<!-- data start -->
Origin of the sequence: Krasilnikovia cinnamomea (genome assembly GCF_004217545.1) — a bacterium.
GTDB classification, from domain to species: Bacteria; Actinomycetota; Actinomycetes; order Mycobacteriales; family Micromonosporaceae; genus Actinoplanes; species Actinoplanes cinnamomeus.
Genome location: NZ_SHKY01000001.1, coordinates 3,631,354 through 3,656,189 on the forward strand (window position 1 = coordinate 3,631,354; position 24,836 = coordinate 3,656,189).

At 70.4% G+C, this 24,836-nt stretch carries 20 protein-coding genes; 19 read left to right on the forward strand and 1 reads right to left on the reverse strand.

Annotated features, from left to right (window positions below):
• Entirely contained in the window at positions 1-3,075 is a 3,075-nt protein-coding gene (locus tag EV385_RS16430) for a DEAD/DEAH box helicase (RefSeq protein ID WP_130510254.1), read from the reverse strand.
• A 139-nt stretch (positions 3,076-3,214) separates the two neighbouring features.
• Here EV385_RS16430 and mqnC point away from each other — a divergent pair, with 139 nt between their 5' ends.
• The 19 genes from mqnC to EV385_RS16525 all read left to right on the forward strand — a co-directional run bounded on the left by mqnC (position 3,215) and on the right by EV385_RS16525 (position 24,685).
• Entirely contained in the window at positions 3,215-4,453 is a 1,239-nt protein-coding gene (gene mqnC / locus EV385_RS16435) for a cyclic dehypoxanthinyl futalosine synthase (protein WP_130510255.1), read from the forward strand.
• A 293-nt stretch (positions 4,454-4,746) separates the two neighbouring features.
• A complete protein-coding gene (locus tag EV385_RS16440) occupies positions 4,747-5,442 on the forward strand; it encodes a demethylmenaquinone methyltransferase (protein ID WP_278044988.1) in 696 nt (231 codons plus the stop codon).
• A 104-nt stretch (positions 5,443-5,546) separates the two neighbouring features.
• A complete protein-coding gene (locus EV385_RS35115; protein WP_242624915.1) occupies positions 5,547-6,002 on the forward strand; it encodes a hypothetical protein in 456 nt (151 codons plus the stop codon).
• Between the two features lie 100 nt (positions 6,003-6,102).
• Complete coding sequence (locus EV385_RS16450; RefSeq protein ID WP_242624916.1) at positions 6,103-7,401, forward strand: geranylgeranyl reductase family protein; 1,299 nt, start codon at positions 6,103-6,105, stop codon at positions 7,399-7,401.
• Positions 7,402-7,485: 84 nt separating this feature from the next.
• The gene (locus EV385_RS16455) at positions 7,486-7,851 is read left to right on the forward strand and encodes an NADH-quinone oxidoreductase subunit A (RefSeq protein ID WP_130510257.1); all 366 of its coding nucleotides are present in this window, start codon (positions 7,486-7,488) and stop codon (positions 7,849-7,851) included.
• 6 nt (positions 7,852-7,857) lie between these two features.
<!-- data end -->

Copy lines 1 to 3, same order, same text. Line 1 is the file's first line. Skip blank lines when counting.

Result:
Origin of the sequence: Krasilnikovia cinnamomea (genome assembly GCF_004217545.1) — a bacterium.
GTDB classification, from domain to species: Bacteria; Actinomycetota; Actinomycetes; order Mycobacteriales; family Micromonosporaceae; genus Actinoplanes; species Actinoplanes cinnamomeus.
Genome location: NZ_SHKY01000001.1, coordinates 3,631,354 through 3,656,189 on the forward strand (window position 1 = coordinate 3,631,354; position 24,836 = coordinate 3,656,189).